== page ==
The world is burning, animals being caught up in man-made flames as ash ruins a night of wining and dining, and still, our protagonist is most caught up in his ego and inability to see beyond his own narcissistic-driven insecurities. Directed by Christian Petzold, Afire conjures up the worst type of person in the world and somehow, throughout the runtime of the film, manages to make him even more insufferable as the mounting threats of forest fires loom heavily over an idyllic coastal village.
Leon (Thomas Schubert) is traveling on holiday with his friend, Felix (Langston Uibel) to the latter’s family home by the Baltic Sea. Their diametrically opposed personalities set the tone for the film. Both have escaped the bustle of Berlin in order to work on their individual creative pursuits: Leon’s working on his second manuscript, Felix on an application portfolio for art school. While Felix embraces the natural world around him, engaging with it and those who inhabit it with commendable, confident, ease, Leon uses deadlines as a crutch to dodge any sort of socializing. Felix is able to glean inspiration from his surroundings, effortlessly meeting new people and becoming friendly with the woman, Nadja (Paula Beer) who is sleeping in the other room of the cottage, while Leon becomes resentful of anyone in his presence.
Every question Leon asks is loaded with unspoken but hardly hidden disdain and judgment. He can’t take criticism but is eager to dole it out, burdened by his own internalized hatred that’s drowned out by his entitlement. Everyone is out to get him and when Felix and Nadja are praised for their own artistic pursuits, he seethes with jealousy. Schubert is excellent in embodying such an unlikable character, his face contorted in a perpetual scowl, watching from afar as others succeed in ways he wishes to, though he’d never admit to it.
The group of performers and escalating tensions would’ve been enough for certain directors, but Petzold has always sought to infuse the surreal or supernatural into his storytelling. With the addition of Enno Trebs as Devid, and Matthias Brandt as Leon’s publisher Helmut, the cottage by the sea becomes packed while Leon’s isolation grows more pronounced, his bitterness venomous. That this mounting, figurative claustrophobia mirrors the ongoing forest fires that press inwards towards their home puts almost too fine a point on Leon’s ongoing, self-made struggle. Petzold’s script forgoes any semblance of overt subtlety from the jump, however, with the opening moments seeing Leon and Felix’s car breaking down, and Leon then momentarily getting lost in the woods. The message is clear: this is a doomed trip.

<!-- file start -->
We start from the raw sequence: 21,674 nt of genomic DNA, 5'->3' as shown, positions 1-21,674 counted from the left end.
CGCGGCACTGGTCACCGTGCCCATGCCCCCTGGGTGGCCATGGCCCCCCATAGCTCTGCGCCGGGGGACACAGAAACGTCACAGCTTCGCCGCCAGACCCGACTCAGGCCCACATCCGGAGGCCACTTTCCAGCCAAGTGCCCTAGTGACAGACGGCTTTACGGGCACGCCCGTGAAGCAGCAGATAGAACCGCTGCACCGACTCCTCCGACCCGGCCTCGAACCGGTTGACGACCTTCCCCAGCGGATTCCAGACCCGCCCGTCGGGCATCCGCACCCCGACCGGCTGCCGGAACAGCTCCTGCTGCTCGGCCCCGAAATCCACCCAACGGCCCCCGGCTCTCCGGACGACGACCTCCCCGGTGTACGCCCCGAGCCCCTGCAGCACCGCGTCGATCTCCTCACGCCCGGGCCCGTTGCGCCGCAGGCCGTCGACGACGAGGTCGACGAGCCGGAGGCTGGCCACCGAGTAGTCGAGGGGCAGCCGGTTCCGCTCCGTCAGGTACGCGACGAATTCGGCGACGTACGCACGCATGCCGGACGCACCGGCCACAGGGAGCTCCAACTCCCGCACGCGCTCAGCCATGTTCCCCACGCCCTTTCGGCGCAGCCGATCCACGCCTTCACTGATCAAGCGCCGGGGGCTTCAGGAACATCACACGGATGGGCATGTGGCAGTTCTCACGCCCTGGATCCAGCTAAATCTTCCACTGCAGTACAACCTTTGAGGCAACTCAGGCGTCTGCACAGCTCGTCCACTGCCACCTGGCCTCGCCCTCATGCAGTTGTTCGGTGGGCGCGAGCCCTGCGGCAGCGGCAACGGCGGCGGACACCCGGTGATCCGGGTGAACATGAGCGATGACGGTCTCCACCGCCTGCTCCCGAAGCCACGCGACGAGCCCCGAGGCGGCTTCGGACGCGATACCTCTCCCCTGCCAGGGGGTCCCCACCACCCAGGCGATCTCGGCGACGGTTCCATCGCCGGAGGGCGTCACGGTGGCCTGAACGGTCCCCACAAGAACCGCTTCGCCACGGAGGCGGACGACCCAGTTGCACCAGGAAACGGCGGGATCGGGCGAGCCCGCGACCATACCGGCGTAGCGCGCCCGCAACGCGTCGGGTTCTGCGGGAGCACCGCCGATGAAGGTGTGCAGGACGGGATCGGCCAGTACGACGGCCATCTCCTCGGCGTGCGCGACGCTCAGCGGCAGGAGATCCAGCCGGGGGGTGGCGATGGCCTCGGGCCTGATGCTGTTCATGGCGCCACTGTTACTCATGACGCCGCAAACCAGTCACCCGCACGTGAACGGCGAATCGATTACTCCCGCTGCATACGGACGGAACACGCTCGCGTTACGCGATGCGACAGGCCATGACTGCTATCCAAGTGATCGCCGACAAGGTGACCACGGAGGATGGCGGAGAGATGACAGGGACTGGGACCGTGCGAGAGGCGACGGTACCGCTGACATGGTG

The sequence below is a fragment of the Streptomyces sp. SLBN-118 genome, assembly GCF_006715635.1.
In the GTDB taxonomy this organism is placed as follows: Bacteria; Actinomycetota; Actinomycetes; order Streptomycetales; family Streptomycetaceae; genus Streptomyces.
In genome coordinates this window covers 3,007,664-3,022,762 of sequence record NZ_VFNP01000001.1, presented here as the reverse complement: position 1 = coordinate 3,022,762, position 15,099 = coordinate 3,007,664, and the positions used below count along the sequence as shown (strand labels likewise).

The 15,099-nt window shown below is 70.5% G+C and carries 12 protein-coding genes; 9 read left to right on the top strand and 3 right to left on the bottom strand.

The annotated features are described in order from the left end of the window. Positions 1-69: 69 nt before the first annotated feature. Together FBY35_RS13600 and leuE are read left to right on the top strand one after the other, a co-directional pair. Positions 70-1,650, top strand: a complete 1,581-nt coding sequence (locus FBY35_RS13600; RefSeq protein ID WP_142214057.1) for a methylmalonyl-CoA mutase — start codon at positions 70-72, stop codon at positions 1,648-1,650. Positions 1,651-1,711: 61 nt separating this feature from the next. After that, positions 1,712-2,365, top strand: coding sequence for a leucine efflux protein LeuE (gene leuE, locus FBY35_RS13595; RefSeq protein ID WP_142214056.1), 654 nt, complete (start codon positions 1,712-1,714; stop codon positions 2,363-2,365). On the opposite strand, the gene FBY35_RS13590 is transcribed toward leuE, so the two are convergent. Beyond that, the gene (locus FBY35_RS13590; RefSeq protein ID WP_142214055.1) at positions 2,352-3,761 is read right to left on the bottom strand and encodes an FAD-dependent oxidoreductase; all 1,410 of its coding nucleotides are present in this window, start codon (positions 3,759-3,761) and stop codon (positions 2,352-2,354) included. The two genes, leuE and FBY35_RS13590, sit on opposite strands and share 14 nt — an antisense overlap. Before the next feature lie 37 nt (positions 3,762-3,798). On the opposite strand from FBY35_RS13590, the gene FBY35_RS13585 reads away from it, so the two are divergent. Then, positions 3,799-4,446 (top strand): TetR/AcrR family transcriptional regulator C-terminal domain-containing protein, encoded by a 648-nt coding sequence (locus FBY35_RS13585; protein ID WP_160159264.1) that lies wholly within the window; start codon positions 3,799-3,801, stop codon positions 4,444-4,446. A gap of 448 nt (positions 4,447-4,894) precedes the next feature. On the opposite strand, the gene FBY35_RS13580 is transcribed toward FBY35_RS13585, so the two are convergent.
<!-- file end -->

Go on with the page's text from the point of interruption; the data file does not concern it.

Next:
However, what the script does expertly is burying just how tragic and catastrophic the story will become over the course of the film, allowing us and the characters to feel adrift in time. Petzold’s direction with the cinematography by Hans Fromm creates a sense of deep, running unease in moments where we see the forest fires at different stages. Formidable and unyielding to the might of man, impossibly deadly, Fromm captures their natural, devastating beauty and he and Petzold are able to create an atmosphere through the visuals that make for magical realism. The story is anchored in the very real pain and problems caused by a deeply, unbearably human protagonist. He and the fires share one thing in common: neither will stop for the other.
Afire creates a purgatory setting where we’re unsure of who is the main punisher. As presented through Leon’s point of view, one might expect that this Baltic Sea retreat is his version of hell, the flames of it quite literally lapping at his heels. But then we take in Felix’s aversion to him, the increasing frustration Nadja experiences in his presence and the way everyone has a tendency to reach out and back away as if being burned by Leon’s bite, their inability to fully escape in, and wonder if they’re truly the ones suffering. The ending itself is rushed but it bruises and calls to question who everyone was to one another. Despite us knowing from the start that Leon is unlikable, the ending still makes us question if, even with that knowledge, we were led astray by an unreliable narrator.
Often hilarious with a wicked sense of humor, Afire crafts tension despite the initial, tranquil. With a trio of terrific performances from Schubert, Uibel, and Beer, the film might not be Petzold’s finest, but it displays his continual gravitation towards stories of those caught in unmoving, transitional stasis of being. Emboldened with unlikely elements and particular personalities that bristle and interrogate our lesser qualities, the film directs the human condition while shooting the landscapes to best capture the impenetrable forces of nature of fire and sea. Afire questions the damage wrought by self-importance and blind ego with wit and visual wonder.
Afire is playing now in limited theaters.
Often hilarious with a wicked sense of humor, Afire crafts tension despite the initial, tranquil. With a trio of terrific performances from Schubert, Uibel, and Beer, the film might not be Petzold’s finest, but it displays his continual gravitation towards stories of those caught in unmoving, transitional stasis of being.